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The Consort

Tatty Theo

June 2015


Antonio Vivaldi The two versions, RV544 and RV572, of the Concerto in F Major Il Proteo ò il mondo al rovverscio
Edition HH hh.056.fsc, Launton, 2013 (pbk, £35)
ISMN 979 0 708024 90 3

The concerto Il Proteo ò il mondo al rovverscio (which loosely translates as ‘Proteus, or The World turned upside-down’) by Vivaldi (1678-1741) exists in two versions. The earlier version, RV544, is scored for solo violin, solo cello, strings and continuo, while the later version, RV572, is scored for 2 flutes, 2 oboes, solo violin, solo cello, harpsichord, strings and continuo. However, both date from the 1720s and the editor, Paul Everett, suggests that little time elapsed between the two versions, with the more lavishly orchestrated version being required for a special occasion.

While Vivaldi was Venice-born and bred, and closely associated with Ospedale della Pietà orphanage, writing numerous concertos for the girls at the Ospedale to play, Everett suggests that concerto RV572 might have been adapted from RV544, composed for Cardinal Ottoboni’s orchestra in Rome, where Vivaldi also had connections. Ottoboni’s orchestra was known to have the additional flutes and oboe players required for this particular concerto. There are interesting and detailed footnotes in the preface detailing how Everett reached this conclusion.

The first version has never before been published in a modern edition, and the only previous edition (1952) of the second was incomplete. This present edition features a comprehensive introduction in both English and German, setting the works in their historical context. There is also a thorough examination of the extant sources, as well as an account of the transformation of concerto RV544 into RV572. The lengthy preface finishes with a section entitled ‘editorial policy and matters of performance’.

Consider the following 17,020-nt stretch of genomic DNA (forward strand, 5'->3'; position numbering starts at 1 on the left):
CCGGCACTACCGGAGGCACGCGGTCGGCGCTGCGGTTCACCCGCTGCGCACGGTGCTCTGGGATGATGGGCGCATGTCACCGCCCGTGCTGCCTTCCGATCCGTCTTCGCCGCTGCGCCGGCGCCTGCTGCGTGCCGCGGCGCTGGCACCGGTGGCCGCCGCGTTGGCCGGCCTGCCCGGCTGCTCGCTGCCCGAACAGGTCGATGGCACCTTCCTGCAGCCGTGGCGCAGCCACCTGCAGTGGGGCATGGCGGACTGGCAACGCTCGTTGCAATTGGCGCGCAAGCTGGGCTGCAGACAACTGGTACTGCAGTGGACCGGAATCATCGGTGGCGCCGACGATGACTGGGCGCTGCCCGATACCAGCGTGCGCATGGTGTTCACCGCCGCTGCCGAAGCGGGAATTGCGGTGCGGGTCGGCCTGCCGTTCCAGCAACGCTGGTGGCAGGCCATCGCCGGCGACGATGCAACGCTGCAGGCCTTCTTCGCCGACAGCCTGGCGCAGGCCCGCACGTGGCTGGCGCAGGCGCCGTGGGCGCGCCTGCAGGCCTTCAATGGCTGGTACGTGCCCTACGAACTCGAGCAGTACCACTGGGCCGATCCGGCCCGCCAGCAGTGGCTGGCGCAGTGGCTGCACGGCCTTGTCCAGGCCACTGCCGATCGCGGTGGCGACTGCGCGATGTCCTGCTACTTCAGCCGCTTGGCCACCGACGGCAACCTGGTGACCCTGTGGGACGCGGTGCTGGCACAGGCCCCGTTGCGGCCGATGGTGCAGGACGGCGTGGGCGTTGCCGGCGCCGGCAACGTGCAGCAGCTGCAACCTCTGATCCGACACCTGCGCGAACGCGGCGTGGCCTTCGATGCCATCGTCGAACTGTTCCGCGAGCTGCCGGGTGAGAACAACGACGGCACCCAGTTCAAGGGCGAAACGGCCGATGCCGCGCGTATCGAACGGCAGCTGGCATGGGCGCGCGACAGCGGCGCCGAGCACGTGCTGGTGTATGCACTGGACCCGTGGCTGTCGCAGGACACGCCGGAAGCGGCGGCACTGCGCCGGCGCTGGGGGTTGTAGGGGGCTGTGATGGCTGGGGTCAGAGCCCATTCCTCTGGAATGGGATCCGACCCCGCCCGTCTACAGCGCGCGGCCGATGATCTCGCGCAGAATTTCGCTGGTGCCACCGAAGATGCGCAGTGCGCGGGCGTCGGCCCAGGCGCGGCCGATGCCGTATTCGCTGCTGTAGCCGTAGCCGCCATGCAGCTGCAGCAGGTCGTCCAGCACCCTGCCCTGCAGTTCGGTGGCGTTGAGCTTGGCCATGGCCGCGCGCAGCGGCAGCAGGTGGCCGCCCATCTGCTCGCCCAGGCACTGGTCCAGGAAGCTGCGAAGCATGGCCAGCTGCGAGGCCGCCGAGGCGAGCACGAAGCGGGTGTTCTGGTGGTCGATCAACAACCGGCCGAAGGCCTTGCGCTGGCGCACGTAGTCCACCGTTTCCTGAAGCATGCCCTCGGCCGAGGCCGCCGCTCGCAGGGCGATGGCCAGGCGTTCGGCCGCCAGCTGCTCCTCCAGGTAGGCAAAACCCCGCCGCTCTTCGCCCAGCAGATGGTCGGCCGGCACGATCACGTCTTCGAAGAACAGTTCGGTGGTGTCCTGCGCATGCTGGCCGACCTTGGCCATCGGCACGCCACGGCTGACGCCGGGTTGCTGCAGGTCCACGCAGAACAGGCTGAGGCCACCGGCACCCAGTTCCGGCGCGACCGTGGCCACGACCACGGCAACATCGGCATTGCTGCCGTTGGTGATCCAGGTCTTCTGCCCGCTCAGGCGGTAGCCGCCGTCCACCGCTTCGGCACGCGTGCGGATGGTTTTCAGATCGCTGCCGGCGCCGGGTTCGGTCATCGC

Everett presents each concerto with clear editorial markings and insertions, easily identified; all harpsichord figuring is editorial. There are extremely detailed textual notes for each concerto, clearly indicated by movement and bar number, explaining editorial changes. Alongside explanations such as the use of a particular clef, Everett also offers historical and contextual insights, such as why a solo cellist would have been expected to play with the ripieno section in certain places.

The score is spiral bound for ease of turning, and covered in thicker card, cleverly enclosing the spiral binding with a small Turner watercolour of Venice, looking east from the Giudecca, thus making it both durable and attractive. Musically, the concerto in both its versions looks to be a wonderfully enticing piece. The instrumental parts are available as a digital PDF download.

We are grateful to theThe Consort for permission to reproduce this review.

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